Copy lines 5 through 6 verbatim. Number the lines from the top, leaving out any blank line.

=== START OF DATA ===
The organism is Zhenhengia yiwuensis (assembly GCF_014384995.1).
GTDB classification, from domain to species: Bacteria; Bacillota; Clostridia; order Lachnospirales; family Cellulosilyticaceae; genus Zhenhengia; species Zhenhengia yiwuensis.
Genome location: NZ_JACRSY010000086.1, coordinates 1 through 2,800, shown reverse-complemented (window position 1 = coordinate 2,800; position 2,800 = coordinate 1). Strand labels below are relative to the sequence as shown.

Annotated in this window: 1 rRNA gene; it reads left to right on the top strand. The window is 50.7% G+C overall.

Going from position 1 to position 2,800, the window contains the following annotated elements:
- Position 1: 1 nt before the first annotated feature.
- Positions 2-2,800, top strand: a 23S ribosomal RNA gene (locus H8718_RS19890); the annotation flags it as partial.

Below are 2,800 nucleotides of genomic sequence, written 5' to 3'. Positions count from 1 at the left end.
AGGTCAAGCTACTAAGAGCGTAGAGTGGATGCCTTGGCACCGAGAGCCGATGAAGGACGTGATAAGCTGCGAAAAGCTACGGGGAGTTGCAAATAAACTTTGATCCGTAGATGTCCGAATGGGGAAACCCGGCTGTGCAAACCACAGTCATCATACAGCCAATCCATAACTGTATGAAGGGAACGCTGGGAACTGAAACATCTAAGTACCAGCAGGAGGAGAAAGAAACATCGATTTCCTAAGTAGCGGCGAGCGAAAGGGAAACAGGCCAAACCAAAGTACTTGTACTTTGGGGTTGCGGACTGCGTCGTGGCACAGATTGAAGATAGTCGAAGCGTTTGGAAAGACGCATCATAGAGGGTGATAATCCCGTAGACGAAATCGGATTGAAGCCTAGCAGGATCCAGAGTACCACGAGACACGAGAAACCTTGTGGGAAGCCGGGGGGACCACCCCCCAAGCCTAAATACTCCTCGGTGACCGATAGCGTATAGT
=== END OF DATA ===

Going from position 1 to position 2,800, the window contains the following annotated elements:
- Position 1: 1 nt before the first annotated feature.